(Bloomberg) - Two Democratic senators want former CEO Sam Bankman-Fried and other FTX executives to be held accountable for the company’s collapse.
Mike Novogratz, the CEO and founder of Galaxy Digital, said in an interview with CNBC on Wednesday that what happened at FTX is an indictment of the company, not crypto. He also said the fallout will push crypto users to other institutional players like Fidelity Investments, which will offer custody and trading services.
Crypto markets steadied as Bitcoin climbed for a second day, trading back above $16,000. Still, investors remain alert for contagion from FTX and long-term predictions for the coin differ wildly, underscoring the uncertainty that’s rife in the industry. Novogratz told CNBC that he still sees crypto as a long-term buying opportunity.
Top partners at Sequoia Capital apologized to investors for backing FTX, whose bankruptcy had its first US court hearing Tuesday. Bankman-Fried in a letter outlined a crash in collateral to $9 billion from $60 billion.
Senators Want Executives to be Accountable (10:49 a.m.)
Democratic senators Elizabeth Warren and Sheldon Whitehouse have asked the Justice Department not to pull any punches as it investigates and seeks to hold accountable the executives at FTX who contributed to the crypto company’s demise.
Custodians Like Fidelity Will Attract Users: Novogratz (9:45 a.m.)
Crypto billionaire Mike Novogratz said the “crisis of confidence” in the digital asset world will drive more cryptocurrency users to seek out institutional players like Fidelity Investments.
The founder of Galaxy Digital Holdings Ltd., a crypto financial services firm, told CNBC that more people will put their money in “safe and trusted custodians.”
Novogratz Says ‘Bitcoin Is Not Going Away’ (8:48 a.m.)
Mike Novogratz, the CEO and founder of Galaxy Digital, tells CNBC in an interview that while there was a “bubble” in crypto assets this is a long-term buying opportunity because “Bitcoin is not going away.”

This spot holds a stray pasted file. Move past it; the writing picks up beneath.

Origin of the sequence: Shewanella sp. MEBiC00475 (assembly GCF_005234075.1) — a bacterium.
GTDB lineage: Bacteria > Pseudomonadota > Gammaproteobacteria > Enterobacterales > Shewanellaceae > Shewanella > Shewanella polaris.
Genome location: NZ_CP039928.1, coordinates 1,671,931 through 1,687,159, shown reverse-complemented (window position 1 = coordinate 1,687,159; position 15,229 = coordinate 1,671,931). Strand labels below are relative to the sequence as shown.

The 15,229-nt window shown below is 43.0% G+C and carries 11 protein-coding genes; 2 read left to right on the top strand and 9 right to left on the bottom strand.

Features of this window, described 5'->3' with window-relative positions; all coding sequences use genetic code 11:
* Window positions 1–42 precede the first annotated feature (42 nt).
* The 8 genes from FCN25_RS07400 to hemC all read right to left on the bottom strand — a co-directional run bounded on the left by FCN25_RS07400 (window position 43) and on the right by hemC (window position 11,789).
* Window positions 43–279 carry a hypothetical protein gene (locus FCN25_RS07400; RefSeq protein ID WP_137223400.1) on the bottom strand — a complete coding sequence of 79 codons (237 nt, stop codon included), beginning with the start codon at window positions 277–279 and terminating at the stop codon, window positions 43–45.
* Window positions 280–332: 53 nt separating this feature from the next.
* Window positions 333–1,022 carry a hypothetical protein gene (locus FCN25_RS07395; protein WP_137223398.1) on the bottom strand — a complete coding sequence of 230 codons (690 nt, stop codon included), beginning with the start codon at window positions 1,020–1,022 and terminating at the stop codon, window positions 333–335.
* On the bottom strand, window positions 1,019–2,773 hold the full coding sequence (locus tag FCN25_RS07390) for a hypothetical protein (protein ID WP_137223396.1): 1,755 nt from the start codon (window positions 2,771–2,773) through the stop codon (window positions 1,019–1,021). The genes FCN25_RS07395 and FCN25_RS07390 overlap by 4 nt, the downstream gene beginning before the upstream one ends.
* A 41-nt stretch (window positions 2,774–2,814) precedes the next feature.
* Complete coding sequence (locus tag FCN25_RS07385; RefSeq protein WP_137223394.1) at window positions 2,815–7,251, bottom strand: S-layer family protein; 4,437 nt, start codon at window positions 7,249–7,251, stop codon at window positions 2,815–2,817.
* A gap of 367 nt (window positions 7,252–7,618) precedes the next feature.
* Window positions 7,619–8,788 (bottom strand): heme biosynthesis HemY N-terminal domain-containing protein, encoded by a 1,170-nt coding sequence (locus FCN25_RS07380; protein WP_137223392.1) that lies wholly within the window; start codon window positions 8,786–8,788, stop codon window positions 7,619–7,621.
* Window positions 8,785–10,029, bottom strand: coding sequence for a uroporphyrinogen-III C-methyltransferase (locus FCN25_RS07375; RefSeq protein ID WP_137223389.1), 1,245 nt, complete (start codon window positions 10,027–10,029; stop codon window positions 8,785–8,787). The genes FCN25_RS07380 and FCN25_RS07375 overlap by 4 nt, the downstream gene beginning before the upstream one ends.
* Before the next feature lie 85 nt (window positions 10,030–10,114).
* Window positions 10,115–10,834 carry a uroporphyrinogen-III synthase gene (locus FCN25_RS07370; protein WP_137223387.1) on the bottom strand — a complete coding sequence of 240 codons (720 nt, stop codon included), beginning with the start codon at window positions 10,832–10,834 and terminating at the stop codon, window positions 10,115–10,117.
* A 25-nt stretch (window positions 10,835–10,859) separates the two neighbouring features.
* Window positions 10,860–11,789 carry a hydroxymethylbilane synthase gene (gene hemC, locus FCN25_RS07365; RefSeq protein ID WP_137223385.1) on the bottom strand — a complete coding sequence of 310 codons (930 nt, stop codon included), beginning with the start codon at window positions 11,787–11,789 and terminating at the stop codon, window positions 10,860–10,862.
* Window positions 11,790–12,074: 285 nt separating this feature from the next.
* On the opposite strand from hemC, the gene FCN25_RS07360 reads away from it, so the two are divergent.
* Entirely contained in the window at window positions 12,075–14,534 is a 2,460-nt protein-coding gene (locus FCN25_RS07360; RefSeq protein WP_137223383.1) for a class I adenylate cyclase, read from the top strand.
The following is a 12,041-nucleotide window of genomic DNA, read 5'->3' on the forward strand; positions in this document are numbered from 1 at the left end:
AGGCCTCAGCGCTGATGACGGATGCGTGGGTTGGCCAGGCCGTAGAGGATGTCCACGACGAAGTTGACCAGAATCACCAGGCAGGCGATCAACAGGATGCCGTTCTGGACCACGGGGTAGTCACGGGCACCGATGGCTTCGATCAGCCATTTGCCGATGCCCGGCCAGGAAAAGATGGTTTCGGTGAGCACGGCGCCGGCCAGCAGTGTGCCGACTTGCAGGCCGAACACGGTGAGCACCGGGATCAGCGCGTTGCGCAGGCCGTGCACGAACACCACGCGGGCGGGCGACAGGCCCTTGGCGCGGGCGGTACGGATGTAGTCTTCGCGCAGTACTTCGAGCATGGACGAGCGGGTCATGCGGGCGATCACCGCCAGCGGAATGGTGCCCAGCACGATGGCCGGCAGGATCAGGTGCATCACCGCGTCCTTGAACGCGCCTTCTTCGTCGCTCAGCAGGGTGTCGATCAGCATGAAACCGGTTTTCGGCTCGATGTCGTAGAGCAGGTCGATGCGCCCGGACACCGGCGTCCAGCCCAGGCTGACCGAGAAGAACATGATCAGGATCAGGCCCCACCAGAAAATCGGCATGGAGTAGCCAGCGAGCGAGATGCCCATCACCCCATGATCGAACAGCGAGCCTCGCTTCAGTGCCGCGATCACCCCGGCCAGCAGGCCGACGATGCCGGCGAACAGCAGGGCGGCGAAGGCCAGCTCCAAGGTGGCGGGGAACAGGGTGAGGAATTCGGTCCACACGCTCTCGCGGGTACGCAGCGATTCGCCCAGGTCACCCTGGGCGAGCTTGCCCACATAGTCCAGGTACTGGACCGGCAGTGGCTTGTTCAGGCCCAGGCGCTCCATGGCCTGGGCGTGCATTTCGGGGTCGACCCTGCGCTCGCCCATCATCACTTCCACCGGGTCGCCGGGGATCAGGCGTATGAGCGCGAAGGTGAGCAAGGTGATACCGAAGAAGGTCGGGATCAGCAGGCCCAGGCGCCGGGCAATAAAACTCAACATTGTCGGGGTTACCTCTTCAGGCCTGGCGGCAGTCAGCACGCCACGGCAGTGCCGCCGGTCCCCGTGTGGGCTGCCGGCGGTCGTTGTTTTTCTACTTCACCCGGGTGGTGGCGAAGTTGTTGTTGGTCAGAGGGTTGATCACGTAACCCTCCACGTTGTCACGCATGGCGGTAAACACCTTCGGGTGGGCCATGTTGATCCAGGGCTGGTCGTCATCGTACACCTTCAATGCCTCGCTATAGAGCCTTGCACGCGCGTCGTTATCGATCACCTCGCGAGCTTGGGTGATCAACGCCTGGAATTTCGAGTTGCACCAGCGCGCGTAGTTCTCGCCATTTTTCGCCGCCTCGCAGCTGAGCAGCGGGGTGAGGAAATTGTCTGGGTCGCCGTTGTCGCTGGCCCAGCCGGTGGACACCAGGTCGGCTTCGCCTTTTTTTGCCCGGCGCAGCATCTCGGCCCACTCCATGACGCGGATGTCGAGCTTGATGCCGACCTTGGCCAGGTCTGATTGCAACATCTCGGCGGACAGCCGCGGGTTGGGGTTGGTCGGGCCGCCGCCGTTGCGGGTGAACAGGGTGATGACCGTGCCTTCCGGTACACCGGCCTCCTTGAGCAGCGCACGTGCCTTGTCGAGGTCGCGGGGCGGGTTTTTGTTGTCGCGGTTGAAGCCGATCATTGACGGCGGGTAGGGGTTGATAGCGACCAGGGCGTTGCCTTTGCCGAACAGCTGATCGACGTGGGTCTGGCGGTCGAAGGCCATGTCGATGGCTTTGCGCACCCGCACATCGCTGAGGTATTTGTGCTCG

He says that what happened at FTX is an indictment of the company and other similar firms that are poorly run, however it is not an indictment of crypto itself.
Serving Humble Pie This Thanksgiving (8:00 a.m.)
Polite company never talks politics or religion. This Thanksgiving, it might be wise to avoid crypto, too.
Last year’s digital asset investors basted themselves in Bitcoin riches. Then, the token traded just below the almost $69,000 all-time high set weeks earlier. By dessert time, the crypto hopefuls may have even sold the Baby Boomers on a token or two.
This holiday season, the Bitcoin bulls have less to be grateful for. The largest digital asset has plummeted about 70% since last Turkey Day. That drop might annoy the guests who bought in, including the Baby Boomers persuaded by their younger relatives.
Jane Street Alums Ditched Wall Street Firm’s Risk Focus at FTX (7:49 a.m.)
Jane Street Group is known among peers for its obsession with risk and preference for stealth. The more-than 2,000 employee powerhouse based in lower Manhattan digs into the health of trading partners, models potential catastrophes, autopsies losses and restricts staff from commenting publicly, because even that poses a danger.
The easiest way to describe the culture that Sam Bankman-Fried and a cadre of Jane Street alumni created at FTX: The opposite.
Crypto Crash Offers a Path to Recovery for Damaged Relationships (6:58 a.m.)
Devoting days and nights to a gamified digital economy left a mark on some people’s relationships, turning partners into crypto widows and widowers.
Now they have some emotional work to do: in the aftermath of the digital-asset mayhem, believers are trying to heal what Bitcoin and Bored Ape obsessions did to intimacy.